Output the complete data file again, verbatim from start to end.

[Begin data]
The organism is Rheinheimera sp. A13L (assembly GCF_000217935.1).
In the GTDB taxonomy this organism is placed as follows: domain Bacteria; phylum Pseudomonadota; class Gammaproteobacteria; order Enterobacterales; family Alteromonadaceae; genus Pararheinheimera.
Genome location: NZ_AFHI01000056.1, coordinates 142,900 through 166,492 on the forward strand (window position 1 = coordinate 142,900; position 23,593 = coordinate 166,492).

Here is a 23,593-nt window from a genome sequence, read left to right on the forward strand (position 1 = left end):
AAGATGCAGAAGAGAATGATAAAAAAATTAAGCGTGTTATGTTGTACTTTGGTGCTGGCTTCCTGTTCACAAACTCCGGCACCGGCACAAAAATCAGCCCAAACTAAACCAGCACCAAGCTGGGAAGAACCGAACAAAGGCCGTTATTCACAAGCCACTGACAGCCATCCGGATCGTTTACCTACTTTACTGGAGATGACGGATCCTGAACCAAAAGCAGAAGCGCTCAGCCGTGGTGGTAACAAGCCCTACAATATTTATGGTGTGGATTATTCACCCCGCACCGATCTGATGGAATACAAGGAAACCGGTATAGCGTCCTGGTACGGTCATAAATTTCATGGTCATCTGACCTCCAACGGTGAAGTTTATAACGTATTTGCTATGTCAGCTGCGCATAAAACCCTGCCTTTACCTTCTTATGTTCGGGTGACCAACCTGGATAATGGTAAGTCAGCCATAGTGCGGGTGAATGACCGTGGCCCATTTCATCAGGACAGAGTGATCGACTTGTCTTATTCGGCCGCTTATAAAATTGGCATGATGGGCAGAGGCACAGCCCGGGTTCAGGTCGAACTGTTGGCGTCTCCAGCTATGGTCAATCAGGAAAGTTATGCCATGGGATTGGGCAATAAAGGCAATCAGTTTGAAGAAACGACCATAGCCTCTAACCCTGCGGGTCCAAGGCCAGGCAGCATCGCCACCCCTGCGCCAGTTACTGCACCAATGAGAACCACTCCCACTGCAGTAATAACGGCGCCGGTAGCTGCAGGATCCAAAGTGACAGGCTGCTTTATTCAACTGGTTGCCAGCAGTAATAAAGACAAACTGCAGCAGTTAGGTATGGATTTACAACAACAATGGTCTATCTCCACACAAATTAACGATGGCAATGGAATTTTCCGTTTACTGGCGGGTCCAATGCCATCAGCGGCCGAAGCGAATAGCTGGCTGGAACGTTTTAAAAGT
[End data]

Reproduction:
The organism is Rheinheimera sp. A13L (assembly GCF_000217935.1).
In the GTDB taxonomy this organism is placed as follows: domain Bacteria; phylum Pseudomonadota; class Gammaproteobacteria; order Enterobacterales; family Alteromonadaceae; genus Pararheinheimera.
Genome location: NZ_AFHI01000056.1, coordinates 142,900 through 166,492 on the forward strand (window position 1 = coordinate 142,900; position 23,593 = coordinate 166,492).

Here is a 23,593-nt window from a genome sequence, read left to right on the forward strand (position 1 = left end):
AAGATGCAGAAGAGAATGATAAAAAAATTAAGCGTGTTATGTTGTACTTTGGTGCTGGCTTCCTGTTCACAAACTCCGGCACCGGCACAAAAATCAGCCCAAACTAAACCAGCACCAAGCTGGGAAGAACCGAACAAAGGCCGTTATTCACAAGCCACTGACAGCCATCCGGATCGTTTACCTACTTTACTGGAGATGACGGATCCTGAACCAAAAGCAGAAGCGCTCAGCCGTGGTGGTAACAAGCCCTACAATATTTATGGTGTGGATTATTCACCCCGCACCGATCTGATGGAATACAAGGAAACCGGTATAGCGTCCTGGTACGGTCATAAATTTCATGGTCATCTGACCTCCAACGGTGAAGTTTATAACGTATTTGCTATGTCAGCTGCGCATAAAACCCTGCCTTTACCTTCTTATGTTCGGGTGACCAACCTGGATAATGGTAAGTCAGCCATAGTGCGGGTGAATGACCGTGGCCCATTTCATCAGGACAGAGTGATCGACTTGTCTTATTCGGCCGCTTATAAAATTGGCATGATGGGCAGAGGCACAGCCCGGGTTCAGGTCGAACTGTTGGCGTCTCCAGCTATGGTCAATCAGGAAAGTTATGCCATGGGATTGGGCAATAAAGGCAATCAGTTTGAAGAAACGACCATAGCCTCTAACCCTGCGGGTCCAAGGCCAGGCAGCATCGCCACCCCTGCGCCAGTTACTGCACCAATGAGAACCACTCCCACTGCAGTAATAACGGCGCCGGTAGCTGCAGGATCCAAAGTGACAGGCTGCTTTATTCAACTGGTTGCCAGCAGTAATAAAGACAAACTGCAGCAGTTAGGTATGGATTTACAACAACAATGGTCTATCTCCACACAAATTAACGATGGCAATGGAATTTTCCGTTTACTGGCGGGTCCAATGCCATCAGCGGCCGAAGCGAATAGCTGGCTGGAACGTTTTAAAAGT